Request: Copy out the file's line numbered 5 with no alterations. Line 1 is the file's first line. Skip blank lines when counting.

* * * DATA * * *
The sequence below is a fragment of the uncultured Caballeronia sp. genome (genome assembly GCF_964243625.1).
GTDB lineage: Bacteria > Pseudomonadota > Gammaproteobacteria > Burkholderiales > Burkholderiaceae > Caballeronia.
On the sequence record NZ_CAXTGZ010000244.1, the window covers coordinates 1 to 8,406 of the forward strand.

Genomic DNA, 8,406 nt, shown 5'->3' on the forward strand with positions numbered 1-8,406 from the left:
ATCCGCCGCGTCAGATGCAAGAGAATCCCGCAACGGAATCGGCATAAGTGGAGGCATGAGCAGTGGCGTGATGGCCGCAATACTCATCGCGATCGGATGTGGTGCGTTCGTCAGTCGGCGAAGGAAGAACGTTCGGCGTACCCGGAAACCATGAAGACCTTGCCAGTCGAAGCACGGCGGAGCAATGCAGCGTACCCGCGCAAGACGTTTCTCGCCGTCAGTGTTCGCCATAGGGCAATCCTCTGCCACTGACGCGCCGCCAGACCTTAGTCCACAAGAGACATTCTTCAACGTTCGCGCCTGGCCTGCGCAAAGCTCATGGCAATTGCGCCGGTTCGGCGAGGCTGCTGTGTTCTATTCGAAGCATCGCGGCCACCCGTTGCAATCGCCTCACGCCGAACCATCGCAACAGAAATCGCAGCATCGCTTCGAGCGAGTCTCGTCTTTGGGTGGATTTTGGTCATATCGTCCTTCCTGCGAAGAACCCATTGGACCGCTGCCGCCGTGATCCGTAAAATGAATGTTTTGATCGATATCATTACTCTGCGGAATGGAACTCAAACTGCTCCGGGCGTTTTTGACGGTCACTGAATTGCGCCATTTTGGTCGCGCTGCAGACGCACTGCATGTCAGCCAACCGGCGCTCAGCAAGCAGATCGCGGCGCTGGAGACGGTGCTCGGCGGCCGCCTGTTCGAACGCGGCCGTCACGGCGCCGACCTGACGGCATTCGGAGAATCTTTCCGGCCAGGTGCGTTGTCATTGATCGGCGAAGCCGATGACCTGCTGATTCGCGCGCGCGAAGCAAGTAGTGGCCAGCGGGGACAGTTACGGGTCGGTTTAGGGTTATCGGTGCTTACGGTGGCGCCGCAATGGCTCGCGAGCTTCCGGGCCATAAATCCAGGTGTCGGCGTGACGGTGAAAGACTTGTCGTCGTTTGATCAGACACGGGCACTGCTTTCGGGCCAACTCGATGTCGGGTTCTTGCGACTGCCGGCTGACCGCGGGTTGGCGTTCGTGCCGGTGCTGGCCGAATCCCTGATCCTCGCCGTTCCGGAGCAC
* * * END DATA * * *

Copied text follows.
ATCCGCCGCGTCAGATGCAAGAGAATCCCGCAACGGAATCGGCATAAGTGGAGGCATGAGCAGTGGCGTGATGGCCGCAATACTCATCGCGATCGGATGTGGTGCGTTCGTCAGTCGGCGAAGGAAGAACGTTCGGCGTACCCGGAAACCATGAAGACCTTGCCAGTCGAAGCACGGCGGAGCAATGCAGCGTACCCGCGCAAGACGTTTCTCGCCGTCAGTGTTCGCCATAGGGCAATCCTCTGCCACTGACGCGCCGCCAGACCTTAGTCCACAAGAGACATTCTTCAACGTTCGCGCCTGGCCTGCGCAAAGCTCATGGCAATTGCGCCGGTTCGGCGAGGCTGCTGTGTTCTATTCGAAGCATCGCGGCCACCCGTTGCAATCGCCTCACGCCGAACCATCGCAACAGAAATCGCAGCATCGCTTCGAGCGAGTCTCGTCTTTGGGTGGATTTTGGTCATATCGTCCTTCCTGCGAAGAACCCATTGGACCGCTGCCGCCGTGATCCGTAAAATGAATGTTTTGATCGATATCATTACTCTGCGGAATGGAACTCAAACTGCTCCGGGCGTTTTTGACGGTCACTGAATTGCGCCATTTTGGTCGCGCTGCAGACGCACTGCATGTCAGCCAACCGGCGCTCAGCAAGCAGATCGCGGCGCTGGAGACGGTGCTCGGCGGCCGCCTGTTCGAACGCGGCCGTCACGGCGCCGACCTGACGGCATTCGGAGAATCTTTCCGGCCAGGTGCGTTGTCATTGATCGGCGAAGCCGATGACCTGCTGATTCGCGCGCGCGAAGCAAGTAGTGGCCAGCGGGGACAGTTACGGGTCGGTTTAGGGTTATCGGTGCTTACGGTGGCGCCGCAATGGCTCGCGAGCTTCCGGGCCATAAATCCAGGTGTCGGCGTGACGGTGAAAGACTTGTCGTCGTTTGATCAGACACGGGCACTGCTTTCGGGCCAACTCGATGTCGGGTTCTTGCGACTGCCGGCTGACCGCGGGTTGGCGTTCGTGCCGGTGCTGGCCGAATCCCTGATCCTCGCCGTTCCGGAGCAC